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Of all the reforms that sweep America in the nineteenth century, none is more disruptive than Reconstruction. During the decade following the Civil War the South has to be reconfigured for life after slavery. The former slaves—the freedmen—have to be accorded civil, political, economic and social rights, but questions regarding the nature and extent of their rights provoke fierce debate in Washington and physical violence in the South. The erstwhile ruling class in the South has to be reconciled to a new order in which their prerogatives are fewer, or at least different. The Southern states have to be reintegrated politically and legally into the Union, while the formerly semi-feudal economy of the South has to be integrated into the national capitalist economy. The Southern wing of the Democratic party, which seceded along with the Southern states, has to be reattached to the national Democratic party. The Republican party, which during the war grew used to running the federal government, has to learn to compete with the Democrats.
Reconstruction brings out the best in American democracy, and the worst. The passion for liberty and equal rights inspires the addition of amendments to the Constitution that proclaim an end to slavery, affirm citizenship and equal protection for the freedmen, and outlaw race-based restrictions on voting. But the amendments are forced upon the white South by means that wouldn’t stand scrutiny in a less fraught time, and partly on this account white Southerners plot to undermine the new guarantees. African Americans win political offices across the South and represent their states in Washington, making the Southern state governments and congressional delegations more reflective of the population of the South than at any time in previous history. But several of the Reconstruction governments are plagued by inexperience and corruption, giving white Southerners additional incentive to roll back the clock on equality. Reconstruction policy becomes a bone of bitter contention within the federal legislature and between the legislative and executive branches.
Of the figures who come to prominence amid the turmoil of Reconstruction, none is more polarizing than Benjamin Butler. This son of New England—born in New Hampshire, raised in Massachusetts, educated in Maine—has burned more bridges than anyone else in American politics. Some of the bridges were real: during the war Butler led a Union expeditionary force to the Gulf Coast and earned a reputation for harshness exceeded only by that of William Sherman. Butler hanged Confederates who insulted the Union flag, treated as prostitutes Southern women who refused to show respect for the occupying forces, and closed newspapers that criticized his policies. Louisianans still grow livid at the mention of his name. “We behold here the hideous front of hell’s blackest imp,” an editor from the bayou country remarks on seeing a photograph of Butler: “Apollyon’s twin brother; the Grand High Priest of Pandaemonium; the unclean, perjured, false-hearted product of Massachusetts civilization; the meanest thief; the dirtiest knave God ever gave breath to; total depravity personified; that baggy-faced fruit of perdition, Beast Butler!” Butler’s few friends are mildly more complimentary. “A burly, heavy man, who waddles as he walks, and carries his head slightly bent forward,” an associate on Capitol Hill describes him. “He is the best abused, best hated man in the House.” Yet his enemies underestimate him, this observer says. “The truth is that Butler’s big head contains a good share of the brains of the House.”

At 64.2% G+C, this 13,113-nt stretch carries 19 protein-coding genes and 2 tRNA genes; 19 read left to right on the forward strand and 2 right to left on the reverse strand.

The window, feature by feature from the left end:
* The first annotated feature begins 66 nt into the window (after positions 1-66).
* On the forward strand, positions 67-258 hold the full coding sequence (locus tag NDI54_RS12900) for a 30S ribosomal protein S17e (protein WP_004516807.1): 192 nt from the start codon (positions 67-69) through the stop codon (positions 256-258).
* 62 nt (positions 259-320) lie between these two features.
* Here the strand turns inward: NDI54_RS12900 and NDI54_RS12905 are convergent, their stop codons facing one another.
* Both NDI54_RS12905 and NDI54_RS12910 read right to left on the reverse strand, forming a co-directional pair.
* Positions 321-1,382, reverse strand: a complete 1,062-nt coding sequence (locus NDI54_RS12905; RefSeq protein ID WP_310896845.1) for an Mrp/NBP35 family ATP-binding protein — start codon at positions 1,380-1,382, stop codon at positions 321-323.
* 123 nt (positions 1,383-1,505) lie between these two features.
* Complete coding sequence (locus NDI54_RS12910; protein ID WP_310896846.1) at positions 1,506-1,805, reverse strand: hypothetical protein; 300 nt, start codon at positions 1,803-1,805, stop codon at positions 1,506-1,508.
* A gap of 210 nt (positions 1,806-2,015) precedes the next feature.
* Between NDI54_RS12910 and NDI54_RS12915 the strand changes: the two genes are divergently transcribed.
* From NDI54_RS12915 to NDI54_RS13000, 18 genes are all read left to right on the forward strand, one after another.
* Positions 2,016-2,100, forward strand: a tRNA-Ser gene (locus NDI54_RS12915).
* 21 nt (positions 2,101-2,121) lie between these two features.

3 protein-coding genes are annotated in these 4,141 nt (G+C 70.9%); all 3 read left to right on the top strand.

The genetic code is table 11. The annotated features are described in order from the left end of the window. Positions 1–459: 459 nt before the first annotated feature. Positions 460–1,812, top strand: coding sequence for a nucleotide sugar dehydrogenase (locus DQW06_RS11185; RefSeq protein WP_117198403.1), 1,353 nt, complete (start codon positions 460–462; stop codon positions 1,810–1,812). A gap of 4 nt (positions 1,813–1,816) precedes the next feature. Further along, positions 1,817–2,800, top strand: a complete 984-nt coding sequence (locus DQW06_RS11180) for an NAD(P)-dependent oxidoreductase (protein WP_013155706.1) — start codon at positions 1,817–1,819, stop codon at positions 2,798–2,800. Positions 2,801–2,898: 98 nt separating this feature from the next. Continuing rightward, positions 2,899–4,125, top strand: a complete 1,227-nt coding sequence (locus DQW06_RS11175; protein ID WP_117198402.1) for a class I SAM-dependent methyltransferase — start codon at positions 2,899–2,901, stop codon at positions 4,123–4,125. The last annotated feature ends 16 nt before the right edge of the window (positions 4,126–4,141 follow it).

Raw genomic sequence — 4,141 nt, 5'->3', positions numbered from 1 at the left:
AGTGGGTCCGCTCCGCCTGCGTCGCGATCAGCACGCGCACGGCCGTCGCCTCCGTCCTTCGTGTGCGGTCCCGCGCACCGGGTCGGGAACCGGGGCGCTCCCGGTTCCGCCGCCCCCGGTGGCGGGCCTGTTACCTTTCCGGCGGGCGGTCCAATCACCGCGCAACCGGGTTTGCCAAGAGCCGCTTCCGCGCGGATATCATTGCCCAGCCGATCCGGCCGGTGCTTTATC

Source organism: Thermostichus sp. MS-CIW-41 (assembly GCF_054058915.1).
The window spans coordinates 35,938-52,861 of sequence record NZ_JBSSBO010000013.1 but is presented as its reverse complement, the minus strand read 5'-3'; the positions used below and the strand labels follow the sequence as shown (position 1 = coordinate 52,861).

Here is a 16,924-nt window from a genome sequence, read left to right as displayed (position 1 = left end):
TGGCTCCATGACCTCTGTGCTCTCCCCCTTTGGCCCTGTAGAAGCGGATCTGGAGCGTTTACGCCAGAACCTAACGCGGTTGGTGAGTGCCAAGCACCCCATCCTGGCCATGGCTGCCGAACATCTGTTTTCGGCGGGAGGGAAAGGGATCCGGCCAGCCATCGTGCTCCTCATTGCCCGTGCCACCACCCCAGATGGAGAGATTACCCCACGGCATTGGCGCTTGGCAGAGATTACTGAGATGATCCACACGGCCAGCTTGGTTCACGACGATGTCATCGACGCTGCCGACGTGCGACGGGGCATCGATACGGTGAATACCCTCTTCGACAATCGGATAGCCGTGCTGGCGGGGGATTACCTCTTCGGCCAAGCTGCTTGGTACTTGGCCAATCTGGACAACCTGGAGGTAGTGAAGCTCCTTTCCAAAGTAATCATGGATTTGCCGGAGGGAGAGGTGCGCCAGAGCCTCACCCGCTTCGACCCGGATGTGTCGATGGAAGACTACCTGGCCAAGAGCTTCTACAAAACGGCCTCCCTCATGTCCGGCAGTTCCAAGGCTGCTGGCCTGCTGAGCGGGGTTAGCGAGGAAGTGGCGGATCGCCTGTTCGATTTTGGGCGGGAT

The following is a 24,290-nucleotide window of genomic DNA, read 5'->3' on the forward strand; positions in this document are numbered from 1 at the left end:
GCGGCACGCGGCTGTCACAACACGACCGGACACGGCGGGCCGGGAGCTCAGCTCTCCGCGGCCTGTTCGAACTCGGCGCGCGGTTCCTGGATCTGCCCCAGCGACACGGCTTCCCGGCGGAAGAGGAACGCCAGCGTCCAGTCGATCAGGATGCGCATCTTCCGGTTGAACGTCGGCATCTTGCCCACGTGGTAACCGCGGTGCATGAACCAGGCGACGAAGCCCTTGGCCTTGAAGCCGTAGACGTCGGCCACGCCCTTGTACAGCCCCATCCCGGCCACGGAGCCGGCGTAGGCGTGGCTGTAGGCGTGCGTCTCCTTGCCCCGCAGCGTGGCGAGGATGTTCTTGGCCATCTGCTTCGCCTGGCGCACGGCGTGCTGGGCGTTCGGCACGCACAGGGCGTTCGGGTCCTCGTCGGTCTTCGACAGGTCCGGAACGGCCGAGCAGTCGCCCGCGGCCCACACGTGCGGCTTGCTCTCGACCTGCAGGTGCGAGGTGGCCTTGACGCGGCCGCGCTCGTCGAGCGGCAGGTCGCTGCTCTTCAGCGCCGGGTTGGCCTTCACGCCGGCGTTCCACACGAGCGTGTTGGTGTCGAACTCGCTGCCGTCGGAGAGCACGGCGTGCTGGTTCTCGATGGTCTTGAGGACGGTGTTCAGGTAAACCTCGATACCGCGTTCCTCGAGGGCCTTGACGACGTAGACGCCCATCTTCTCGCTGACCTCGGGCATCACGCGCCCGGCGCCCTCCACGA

Butler’s brains vault him to the leadership of the Radical Republicans, the left wing of the federal governing party. He heads the House’s effort to impeach and convict Andrew Johnson—Abraham Lincoln’s heir but a Democrat—of unconstitutionally defying Congress. Though the president escapes removal from office, the impeachment effort paralyzes him and enables the Radicals to seize control of policy toward the freedmen and the Southern states. Butler champions the extension of citizenship and suffrage to the former slaves. Reminding his colleagues in Congress that black soldiers fought and died for the Union, thereby earning for their people all the guarantees of the Constitution, he declares: “May my right hand forget its cunning and my tongue cleave to the roof of my mouth if I ever fail to defend the rights of these men who have given their blood for me and my country.”
Benjamin Butler is attracted to Victoria Woodhull in the way most men are, but also for her radical political views and lightning-rod spirit. He visits her in New York and coaches her in constitutional law. He shares an unusual interpretation of the Constitution and its amendments, which she makes her own and reveals to the world in November 1870. “Startling Annunciation!” Woodhull & Claflin’s Weekly proclaims in a heavy headline. “Woman’s Right of Suffrage Fully Recognized in the Constitution and Completely Established by Positive Law and Recent Events! The Sixteenth Amendment a Dead Letter!”
The accompanying article, signed by Victoria, lays out the logic of the argument. The second section of the Constitution’s fourth article declares that “the citizens of each state shall be entitled to all privileges and immunities of citizens in the several states.” The Fourteenth Amendment guarantees citizenship to every natural-born American, women not excluded. Wyoming has granted its women citizens the vote; therefore women citizens in all the states are entitled to the vote.
Victoria is pleased with herself, and she claims credit in the way candidates for president often do. “As I have been the first to comprehend these Constitutional and legal facts, so am I the first to proclaim, as I now do proclaim to the women of the United States of America, that they are enfranchised.”